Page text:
In an article on the ComparetheCloud.net website about the use of Cloud services in the legal world (found here), it becomes apparent that no part of the economy is immune to the advances in technology. Lawyers, much like any other group of professionals, are subject to the same scrutiny and need for price transparency which has transformed other industries overnight. With advances in AI and the globalization of research, in many ways the legal world is being forced into the world of IT.
But there seems to be a problem;
– The reality is, the majority of effort and investment is actually being applied to building and maintaining traditional on premise or co-located IT infrastructures. These infrastructures, made up of servers, storage, and networks are expensive and increasingly complex to manage
The major law firms in the world are finding themselves in a quandary. How do they become more efficient and effective as counsel using a secure cloud environment? The reality is that the public cloud is much more secure than those held on-prem. Especially when the core business is NOT IT! The legal world will discover what most every other industry has learned…You either are disrupted or you become the disruptor.
Those who are the fastest to embrace the evolution of services will eventually be the disruptors. They will migrate to the public cloud and will procure those services in the most cost effective manner. Those who want to layer themselves into the new digital world should be looking for partners that can provide the right solutions at the right price, rather than dealing with the challenges that come from “one size fits all” options, tools they don’t need, and contracts that trap them for too long relative to their ever-changing needs.
As someone who has been attending the FIA (Futures Industry Association) show since the mid ‘80’s, I can say, without hesitation, that the show has changed dramatically. The show used to be focused on brokers and traders of derivatives, but now the FIA has become a showcase for the technologies that drive, optimize and support the trading communities across the globe. It’s also clear that one thing that has emerged as a key component of those technologies is the cloud.
The emergence of electronic trading produces wonderful examples of new technologies that connect financial institutions across the world. We noticed many CSP‘s which were dedicated primarily to the financial services industry with particular attention given to low-latency connectivity. The race to profit has also required that those doing Dev-Ops find the right balance between the cost of and the advantages created by Cloud usage.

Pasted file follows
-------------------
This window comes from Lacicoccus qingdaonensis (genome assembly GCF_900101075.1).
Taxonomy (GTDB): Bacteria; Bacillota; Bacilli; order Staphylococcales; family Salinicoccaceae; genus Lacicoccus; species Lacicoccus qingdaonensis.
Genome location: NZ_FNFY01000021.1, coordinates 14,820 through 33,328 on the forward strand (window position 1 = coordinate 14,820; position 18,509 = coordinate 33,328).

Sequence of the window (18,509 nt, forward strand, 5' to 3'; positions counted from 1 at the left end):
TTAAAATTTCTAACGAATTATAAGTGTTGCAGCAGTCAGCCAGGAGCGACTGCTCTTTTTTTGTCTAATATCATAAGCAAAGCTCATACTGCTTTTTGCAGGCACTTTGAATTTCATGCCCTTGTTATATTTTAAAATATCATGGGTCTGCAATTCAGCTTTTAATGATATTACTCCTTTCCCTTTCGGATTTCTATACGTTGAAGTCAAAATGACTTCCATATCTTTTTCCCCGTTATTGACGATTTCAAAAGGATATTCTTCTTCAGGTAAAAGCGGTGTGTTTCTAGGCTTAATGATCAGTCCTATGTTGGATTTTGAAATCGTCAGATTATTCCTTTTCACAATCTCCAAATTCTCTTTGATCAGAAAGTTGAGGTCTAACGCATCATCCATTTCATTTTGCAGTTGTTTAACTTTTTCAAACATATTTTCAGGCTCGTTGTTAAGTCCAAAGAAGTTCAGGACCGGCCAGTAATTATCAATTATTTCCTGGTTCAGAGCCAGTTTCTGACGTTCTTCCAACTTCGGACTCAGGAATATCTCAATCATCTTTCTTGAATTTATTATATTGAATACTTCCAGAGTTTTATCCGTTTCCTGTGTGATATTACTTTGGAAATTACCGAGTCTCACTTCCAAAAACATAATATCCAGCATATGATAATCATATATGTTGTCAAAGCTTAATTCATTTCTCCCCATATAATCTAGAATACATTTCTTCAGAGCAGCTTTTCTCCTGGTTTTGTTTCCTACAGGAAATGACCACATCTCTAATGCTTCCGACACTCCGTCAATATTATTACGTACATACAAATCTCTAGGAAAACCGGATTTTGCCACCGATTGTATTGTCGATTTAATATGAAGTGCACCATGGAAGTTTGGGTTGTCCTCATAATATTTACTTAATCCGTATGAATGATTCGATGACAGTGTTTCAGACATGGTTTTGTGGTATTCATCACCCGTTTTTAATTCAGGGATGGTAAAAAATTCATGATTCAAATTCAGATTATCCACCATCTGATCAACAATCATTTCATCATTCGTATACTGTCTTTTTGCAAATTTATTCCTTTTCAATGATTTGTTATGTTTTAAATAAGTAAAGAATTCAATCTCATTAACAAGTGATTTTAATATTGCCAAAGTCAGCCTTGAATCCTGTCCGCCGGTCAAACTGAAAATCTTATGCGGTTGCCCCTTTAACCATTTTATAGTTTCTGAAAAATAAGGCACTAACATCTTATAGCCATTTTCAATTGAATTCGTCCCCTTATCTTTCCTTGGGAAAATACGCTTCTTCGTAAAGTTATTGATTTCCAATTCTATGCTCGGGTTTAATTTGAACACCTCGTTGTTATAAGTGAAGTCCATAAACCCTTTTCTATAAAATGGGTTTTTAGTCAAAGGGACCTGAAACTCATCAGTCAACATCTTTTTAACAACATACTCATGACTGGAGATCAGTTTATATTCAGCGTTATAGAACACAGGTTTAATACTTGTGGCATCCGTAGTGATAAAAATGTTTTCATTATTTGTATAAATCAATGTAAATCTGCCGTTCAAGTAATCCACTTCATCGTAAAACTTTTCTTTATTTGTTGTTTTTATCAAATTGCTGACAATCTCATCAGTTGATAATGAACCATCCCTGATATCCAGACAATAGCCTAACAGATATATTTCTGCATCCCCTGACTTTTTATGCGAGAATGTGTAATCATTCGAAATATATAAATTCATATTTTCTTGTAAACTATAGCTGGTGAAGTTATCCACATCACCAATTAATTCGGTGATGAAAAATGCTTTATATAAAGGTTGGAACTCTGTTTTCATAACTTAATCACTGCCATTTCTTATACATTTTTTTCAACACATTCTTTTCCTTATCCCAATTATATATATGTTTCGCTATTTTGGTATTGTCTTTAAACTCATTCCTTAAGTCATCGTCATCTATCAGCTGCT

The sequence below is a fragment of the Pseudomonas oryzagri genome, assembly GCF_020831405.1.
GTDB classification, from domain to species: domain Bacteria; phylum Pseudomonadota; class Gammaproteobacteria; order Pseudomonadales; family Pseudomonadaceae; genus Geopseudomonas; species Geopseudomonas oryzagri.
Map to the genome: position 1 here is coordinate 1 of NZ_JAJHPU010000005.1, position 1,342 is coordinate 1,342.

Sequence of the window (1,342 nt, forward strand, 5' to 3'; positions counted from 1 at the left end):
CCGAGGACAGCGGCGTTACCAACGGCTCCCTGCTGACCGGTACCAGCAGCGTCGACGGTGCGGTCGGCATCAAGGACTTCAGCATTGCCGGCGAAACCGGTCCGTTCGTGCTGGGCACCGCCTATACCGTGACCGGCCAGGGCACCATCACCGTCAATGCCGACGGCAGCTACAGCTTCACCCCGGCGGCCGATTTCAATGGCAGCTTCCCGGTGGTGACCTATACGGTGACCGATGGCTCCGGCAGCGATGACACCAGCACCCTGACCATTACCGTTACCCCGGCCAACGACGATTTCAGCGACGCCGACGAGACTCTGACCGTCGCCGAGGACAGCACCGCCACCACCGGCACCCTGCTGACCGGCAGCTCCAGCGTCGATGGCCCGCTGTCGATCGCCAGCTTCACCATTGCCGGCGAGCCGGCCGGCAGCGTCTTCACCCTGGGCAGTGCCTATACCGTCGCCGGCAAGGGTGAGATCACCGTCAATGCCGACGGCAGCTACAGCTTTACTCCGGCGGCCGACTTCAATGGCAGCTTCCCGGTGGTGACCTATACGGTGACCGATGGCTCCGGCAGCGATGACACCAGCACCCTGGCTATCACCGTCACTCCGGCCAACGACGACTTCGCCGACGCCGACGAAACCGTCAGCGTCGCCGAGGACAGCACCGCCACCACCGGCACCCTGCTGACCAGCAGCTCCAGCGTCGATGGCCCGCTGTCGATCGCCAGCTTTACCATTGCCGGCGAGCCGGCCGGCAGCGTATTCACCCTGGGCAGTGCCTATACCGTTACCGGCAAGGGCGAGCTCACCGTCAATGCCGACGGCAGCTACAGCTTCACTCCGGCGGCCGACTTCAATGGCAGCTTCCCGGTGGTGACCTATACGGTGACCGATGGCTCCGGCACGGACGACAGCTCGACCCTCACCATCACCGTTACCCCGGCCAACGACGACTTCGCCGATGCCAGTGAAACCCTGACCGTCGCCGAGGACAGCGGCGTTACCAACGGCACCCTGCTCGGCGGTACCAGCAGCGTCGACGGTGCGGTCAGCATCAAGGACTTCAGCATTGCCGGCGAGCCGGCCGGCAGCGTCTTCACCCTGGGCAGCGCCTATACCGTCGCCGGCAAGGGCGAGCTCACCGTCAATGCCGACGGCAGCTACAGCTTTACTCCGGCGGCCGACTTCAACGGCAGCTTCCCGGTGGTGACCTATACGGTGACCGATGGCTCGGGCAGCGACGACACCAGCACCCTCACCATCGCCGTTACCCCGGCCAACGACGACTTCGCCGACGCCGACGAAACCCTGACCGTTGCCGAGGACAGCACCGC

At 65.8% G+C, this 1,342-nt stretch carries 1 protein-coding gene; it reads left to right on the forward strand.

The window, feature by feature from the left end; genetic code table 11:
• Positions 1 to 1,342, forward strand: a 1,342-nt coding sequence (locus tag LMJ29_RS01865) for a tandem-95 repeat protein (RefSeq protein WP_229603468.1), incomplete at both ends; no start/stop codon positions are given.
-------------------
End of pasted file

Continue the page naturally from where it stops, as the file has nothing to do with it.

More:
As we walked the floor of the Conrad Hilton in Chicago, talking with both new and time tested technologies centered around the world of transactional connectivity, it became apparent that most everyone sees the cloud as moving to something like a commodity, or better yet, a utility. That being the case many also share the view that cloud computing should be priced like a utility. As their company names indicate, entities like QuantConnect, Quantiacs, and CloudQuant all have tapped the power of the cloud and open source software. I had some fascinating conversations with attendees when explaining the UCX model and explained the aggregation of cloud services on a single platform for cost comparison and easy acquisition. Almost everyone can get behind saved time and lowered cost.
Of particular interest to me and the rest of the UCX team was the innovators pavilion, which showcases some of the most bleeding-edge technologies. Last year, UCX was pleased to be invited to the innovators pavilion. This year the FIA did not disappoint with new technologies ranging from hardware to AI. The winner this year was Tellus Labs a company dedicated to machine learning and the world of Artificial Intelligence.
Aside from industry leaders talking about the changing regulatory environment for trading, the most interesting presentations was one on cryptocurrencies and the effect blockchain will have on the current payments structure. As the discussion, which was one of the most popular ones at the conference, progressed, the one thing that everyone seemed to agree on was the power of block chain is only available because of present day cloud infrastructure. Another high point of the show was when Bobby Cho from Cumberland Mining (a DRW company) talked about escalating cloud services expenses as a component of overall IT spends.
Yes Bobby, there are many of us that agree with you. It time to put a spotlight on ways to purchase cloud services less expensively and more efficiently. I might have a guy for that..